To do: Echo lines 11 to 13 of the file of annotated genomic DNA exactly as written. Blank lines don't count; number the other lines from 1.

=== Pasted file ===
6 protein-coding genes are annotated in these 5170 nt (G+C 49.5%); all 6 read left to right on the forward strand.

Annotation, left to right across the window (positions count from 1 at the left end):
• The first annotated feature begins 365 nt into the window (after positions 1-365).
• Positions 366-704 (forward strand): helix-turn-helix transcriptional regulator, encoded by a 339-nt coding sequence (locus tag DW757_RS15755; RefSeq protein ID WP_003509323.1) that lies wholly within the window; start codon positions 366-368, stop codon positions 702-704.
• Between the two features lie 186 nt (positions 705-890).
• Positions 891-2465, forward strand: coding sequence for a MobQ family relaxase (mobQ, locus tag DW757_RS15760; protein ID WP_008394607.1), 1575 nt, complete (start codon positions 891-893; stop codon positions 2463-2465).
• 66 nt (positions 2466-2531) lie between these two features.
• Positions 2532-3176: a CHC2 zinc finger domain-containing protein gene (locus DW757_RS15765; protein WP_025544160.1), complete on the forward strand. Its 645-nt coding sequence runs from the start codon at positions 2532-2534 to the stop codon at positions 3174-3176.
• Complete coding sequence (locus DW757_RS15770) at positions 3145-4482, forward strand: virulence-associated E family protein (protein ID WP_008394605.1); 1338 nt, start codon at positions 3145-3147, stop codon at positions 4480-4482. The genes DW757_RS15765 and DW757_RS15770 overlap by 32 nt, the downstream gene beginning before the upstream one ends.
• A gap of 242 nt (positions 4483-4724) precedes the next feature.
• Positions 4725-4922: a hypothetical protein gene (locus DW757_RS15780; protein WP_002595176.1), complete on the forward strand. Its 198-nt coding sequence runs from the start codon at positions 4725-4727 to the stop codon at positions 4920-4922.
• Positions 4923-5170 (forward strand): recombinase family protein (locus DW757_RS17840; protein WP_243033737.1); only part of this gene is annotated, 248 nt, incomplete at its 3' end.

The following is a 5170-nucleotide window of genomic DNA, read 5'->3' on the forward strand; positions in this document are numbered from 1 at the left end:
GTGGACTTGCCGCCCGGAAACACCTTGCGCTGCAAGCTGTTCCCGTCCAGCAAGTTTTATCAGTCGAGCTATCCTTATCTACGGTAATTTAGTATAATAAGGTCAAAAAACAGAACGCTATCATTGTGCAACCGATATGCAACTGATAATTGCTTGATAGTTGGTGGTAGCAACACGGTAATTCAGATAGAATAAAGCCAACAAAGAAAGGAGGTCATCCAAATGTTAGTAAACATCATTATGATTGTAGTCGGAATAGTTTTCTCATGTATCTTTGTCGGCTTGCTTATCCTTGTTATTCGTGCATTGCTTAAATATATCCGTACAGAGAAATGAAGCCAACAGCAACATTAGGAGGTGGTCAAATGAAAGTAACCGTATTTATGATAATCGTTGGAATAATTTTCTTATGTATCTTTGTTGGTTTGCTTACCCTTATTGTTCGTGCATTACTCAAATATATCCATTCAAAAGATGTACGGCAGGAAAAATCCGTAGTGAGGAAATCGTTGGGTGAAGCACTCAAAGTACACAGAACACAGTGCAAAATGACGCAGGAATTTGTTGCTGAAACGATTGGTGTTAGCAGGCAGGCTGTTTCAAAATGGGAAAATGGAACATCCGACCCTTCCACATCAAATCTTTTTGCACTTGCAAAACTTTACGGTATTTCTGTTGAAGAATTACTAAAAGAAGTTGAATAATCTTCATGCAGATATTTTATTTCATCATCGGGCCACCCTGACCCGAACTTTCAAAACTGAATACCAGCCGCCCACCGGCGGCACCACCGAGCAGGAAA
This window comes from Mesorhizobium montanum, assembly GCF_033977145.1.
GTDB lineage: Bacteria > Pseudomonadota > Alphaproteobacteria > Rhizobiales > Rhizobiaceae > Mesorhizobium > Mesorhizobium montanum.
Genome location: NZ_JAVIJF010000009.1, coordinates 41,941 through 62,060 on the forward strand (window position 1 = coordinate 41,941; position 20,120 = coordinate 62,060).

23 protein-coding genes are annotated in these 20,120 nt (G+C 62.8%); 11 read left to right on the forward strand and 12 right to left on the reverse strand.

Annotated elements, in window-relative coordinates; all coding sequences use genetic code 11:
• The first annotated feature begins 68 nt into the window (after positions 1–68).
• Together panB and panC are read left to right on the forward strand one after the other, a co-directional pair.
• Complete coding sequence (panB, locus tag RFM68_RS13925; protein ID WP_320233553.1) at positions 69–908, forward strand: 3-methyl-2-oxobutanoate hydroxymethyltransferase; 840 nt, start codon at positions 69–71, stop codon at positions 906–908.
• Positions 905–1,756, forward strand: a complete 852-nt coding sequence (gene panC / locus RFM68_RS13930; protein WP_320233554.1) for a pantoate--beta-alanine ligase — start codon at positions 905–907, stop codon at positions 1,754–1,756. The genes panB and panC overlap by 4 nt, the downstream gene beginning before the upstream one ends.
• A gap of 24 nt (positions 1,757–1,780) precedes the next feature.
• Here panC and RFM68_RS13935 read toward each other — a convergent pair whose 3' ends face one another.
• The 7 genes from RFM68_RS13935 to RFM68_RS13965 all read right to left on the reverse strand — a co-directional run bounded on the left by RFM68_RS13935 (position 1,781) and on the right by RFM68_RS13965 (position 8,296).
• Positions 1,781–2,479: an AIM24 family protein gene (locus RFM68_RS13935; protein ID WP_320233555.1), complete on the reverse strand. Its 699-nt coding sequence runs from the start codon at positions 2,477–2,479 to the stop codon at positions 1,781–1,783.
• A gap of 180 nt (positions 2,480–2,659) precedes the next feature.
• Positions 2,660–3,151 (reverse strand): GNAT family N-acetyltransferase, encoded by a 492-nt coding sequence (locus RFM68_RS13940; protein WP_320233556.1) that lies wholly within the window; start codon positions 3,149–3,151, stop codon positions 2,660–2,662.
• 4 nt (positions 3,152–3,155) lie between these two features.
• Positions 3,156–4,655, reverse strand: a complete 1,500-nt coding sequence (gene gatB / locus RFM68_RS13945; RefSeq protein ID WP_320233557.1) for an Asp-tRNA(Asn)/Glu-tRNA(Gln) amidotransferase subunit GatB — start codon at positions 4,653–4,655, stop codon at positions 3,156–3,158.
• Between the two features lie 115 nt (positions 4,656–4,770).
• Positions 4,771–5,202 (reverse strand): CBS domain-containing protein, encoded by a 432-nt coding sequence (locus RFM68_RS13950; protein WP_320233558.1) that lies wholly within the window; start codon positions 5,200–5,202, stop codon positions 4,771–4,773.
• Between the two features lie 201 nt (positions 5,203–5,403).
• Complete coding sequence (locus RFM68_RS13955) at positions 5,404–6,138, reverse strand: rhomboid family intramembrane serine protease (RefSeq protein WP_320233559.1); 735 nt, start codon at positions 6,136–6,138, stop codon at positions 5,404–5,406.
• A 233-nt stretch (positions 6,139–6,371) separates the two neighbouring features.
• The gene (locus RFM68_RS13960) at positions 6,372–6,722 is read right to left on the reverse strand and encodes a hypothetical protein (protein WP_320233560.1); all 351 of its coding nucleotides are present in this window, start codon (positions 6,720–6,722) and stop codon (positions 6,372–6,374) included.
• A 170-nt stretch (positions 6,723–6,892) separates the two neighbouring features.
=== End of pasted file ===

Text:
• Positions 4725-4922: a hypothetical protein gene (locus DW757_RS15780; protein WP_002595176.1), complete on the forward strand. Its 198-nt coding sequence runs from the start codon at positions 4725-4727 to the stop codon at positions 4920-4922.
• Positions 4923-5170 (forward strand): recombinase family protein (locus DW757_RS17840; protein WP_243033737.1); only part of this gene is annotated, 248 nt, incomplete at its 3' end.

The following is a 5170-nucleotide window of genomic DNA, read 5'->3' on the forward strand; positions in this document are numbered from 1 at the left end: